Directed by Nathan Suher
Starring David Kopcych, Gio Castellano & Lindsey Elizabeth Cork
Short film review by Sarah Smeaton
This short film is as terrifying as it is disturbing. A torturous story of unrequited love and a man who is willing to do anything, become anything, to have the woman he has his sights on.
Next/Door right from word go sets up main character, Otto Wells, as being a simple, if somewhat lazy, average Joe, as the film opens on him slobbing out on his shabby sofa when he hears the unthinkable happen next door. He overhears an altercation between a couple and what appears to be a gunshot. Coming to the rescue only once the man of the house, Hector, played by Gio Castellano, leaves we have an immediate understanding that this guy, Otto, is never going to win any bravery awards. His astuteness is further solidified when he enters his next-door neighbour’s flat and finds the woman of the house, Patty, (Lindsey Elizabeth Cork) on the bed covered in blood, to which his immediate response is to stay where he is and ask, “Patty are you okay?” This has got to be the first alarm bell that this guy is not normal. And he most certainly is anything but.
It must be said that David Kopcych plays the role of average bachelor meets psychopath exceedingly well. The mundane nature of his actions is thoroughly well performed. Team this with the perfectly timed and harrowing music, composed by Kevin Macleod, and we’ve got ourselves an extremely creepy and macabre horror. What’s so morbidly delightful about this short film is how well the mundane aspects of life are seamlessly juxtaposed with the outright grotesque and gruesome nature of murder and psychoticism. The overlaying background noise of the shower running and rhythmic, repetitive music while Otto talks to the now dead Patty, reinforces how normal and natural Otto feels about this situation, whilst also having the impact of making this scene that bit more terrifying for those of us having to view Otto’s unnatural and disturbing behaviour. It is completely normal to Otto that he’s just done something so horrific that it’s what nightmares are made of in order to obtain Patty.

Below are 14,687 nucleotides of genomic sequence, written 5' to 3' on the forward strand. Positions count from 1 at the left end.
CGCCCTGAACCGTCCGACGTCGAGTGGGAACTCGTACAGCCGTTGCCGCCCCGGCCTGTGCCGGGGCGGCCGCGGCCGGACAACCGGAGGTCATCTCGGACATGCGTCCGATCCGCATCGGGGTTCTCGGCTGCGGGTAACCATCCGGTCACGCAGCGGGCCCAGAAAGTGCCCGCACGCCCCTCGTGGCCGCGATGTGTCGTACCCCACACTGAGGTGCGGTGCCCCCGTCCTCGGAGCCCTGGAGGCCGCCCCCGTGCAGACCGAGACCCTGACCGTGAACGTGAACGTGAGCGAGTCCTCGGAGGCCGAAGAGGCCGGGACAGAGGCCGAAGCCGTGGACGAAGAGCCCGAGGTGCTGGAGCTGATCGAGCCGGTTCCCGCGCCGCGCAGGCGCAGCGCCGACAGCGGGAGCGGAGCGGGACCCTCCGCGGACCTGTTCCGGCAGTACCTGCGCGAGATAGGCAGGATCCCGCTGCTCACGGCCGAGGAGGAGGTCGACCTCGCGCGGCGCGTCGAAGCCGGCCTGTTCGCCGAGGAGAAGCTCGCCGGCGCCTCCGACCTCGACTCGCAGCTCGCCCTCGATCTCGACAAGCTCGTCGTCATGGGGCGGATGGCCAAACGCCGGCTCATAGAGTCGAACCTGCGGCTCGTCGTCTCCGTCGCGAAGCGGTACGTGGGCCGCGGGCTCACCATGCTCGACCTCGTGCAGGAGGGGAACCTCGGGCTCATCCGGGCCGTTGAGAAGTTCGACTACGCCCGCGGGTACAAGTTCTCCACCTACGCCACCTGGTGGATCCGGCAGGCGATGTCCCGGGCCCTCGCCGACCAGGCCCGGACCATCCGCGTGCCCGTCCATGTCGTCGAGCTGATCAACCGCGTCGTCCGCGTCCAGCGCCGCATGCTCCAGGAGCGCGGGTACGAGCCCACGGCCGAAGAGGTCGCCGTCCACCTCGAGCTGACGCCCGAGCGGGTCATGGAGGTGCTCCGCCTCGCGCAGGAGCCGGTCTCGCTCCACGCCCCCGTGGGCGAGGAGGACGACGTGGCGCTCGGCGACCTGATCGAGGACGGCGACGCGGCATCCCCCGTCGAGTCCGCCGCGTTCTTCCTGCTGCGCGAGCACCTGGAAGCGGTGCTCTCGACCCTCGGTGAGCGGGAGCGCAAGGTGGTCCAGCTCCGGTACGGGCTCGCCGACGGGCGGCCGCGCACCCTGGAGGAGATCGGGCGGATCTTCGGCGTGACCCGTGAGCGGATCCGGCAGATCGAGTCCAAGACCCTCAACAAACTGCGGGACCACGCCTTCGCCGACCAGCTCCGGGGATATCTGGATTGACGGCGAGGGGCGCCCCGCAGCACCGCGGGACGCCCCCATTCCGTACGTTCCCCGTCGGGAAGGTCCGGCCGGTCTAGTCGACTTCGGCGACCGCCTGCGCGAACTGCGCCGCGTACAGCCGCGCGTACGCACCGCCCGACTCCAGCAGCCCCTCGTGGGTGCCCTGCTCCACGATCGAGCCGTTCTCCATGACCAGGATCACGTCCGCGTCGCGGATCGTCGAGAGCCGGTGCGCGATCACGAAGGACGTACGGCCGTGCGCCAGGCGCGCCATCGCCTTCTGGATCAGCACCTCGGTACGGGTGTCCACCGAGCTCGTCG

Another mark of fantastic directorship here by Nathan Suher in Next/Door is in one of the most disturbing scenes in this short film, where we have a frantic shift between a beautiful, bright and airy scene of Otto and Patty dancing and beginning to make love, with the awful reality, which is shot in black and white of Otto and a what is essentially an inanimate corpse. We’re then quickly snapped into morning light, with Otto back on the couch by himself, making us wonder if this was all a dream. I can’t quite put it into words just how thankful I am that this is not how the film finishes. This wonderfully dark film needed an ending to fit. If for nothing else, watch this film for the ending. It’s simple yet remarkably clever in nature. This is a wonderful piece of filmmaking.